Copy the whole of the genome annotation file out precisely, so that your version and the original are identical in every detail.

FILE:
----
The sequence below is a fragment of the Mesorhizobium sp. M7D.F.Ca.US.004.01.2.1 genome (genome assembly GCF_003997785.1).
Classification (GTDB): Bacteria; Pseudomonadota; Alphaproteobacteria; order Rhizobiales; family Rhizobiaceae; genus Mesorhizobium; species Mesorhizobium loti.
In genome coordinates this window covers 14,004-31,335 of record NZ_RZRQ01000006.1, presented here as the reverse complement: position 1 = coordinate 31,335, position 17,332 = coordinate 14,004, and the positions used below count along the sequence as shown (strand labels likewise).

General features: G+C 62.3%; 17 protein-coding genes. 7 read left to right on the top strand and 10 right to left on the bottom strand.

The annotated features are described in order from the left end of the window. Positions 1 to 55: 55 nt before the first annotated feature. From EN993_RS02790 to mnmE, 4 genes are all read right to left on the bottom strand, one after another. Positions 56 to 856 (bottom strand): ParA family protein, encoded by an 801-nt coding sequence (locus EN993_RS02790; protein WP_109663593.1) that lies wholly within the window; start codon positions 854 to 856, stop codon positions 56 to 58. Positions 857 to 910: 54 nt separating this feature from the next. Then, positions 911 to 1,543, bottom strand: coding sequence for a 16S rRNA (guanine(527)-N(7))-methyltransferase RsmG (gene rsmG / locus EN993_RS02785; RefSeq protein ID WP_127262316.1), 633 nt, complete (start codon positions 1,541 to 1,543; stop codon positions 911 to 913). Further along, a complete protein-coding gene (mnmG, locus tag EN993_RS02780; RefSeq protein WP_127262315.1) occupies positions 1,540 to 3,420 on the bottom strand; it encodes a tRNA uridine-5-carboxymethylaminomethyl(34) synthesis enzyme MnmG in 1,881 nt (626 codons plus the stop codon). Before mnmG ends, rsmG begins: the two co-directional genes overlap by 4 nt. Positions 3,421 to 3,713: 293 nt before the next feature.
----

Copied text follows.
The sequence below is a fragment of the Mesorhizobium sp. M7D.F.Ca.US.004.01.2.1 genome (genome assembly GCF_003997785.1).
Classification (GTDB): Bacteria; Pseudomonadota; Alphaproteobacteria; order Rhizobiales; family Rhizobiaceae; genus Mesorhizobium; species Mesorhizobium loti.
In genome coordinates this window covers 14,004-31,335 of record NZ_RZRQ01000006.1, presented here as the reverse complement: position 1 = coordinate 31,335, position 17,332 = coordinate 14,004, and the positions used below count along the sequence as shown (strand labels likewise).

General features: G+C 62.3%; 17 protein-coding genes. 7 read left to right on the top strand and 10 right to left on the bottom strand.

The annotated features are described in order from the left end of the window. Positions 1 to 55: 55 nt before the first annotated feature. From EN993_RS02790 to mnmE, 4 genes are all read right to left on the bottom strand, one after another. Positions 56 to 856 (bottom strand): ParA family protein, encoded by an 801-nt coding sequence (locus EN993_RS02790; protein WP_109663593.1) that lies wholly within the window; start codon positions 854 to 856, stop codon positions 56 to 58. Positions 857 to 910: 54 nt separating this feature from the next. Then, positions 911 to 1,543, bottom strand: coding sequence for a 16S rRNA (guanine(527)-N(7))-methyltransferase RsmG (gene rsmG / locus EN993_RS02785; RefSeq protein ID WP_127262316.1), 633 nt, complete (start codon positions 1,541 to 1,543; stop codon positions 911 to 913). Further along, a complete protein-coding gene (mnmG, locus tag EN993_RS02780; RefSeq protein WP_127262315.1) occupies positions 1,540 to 3,420 on the bottom strand; it encodes a tRNA uridine-5-carboxymethylaminomethyl(34) synthesis enzyme MnmG in 1,881 nt (626 codons plus the stop codon). Before mnmG ends, rsmG begins: the two co-directional genes overlap by 4 nt. Positions 3,421 to 3,713: 293 nt before the next feature.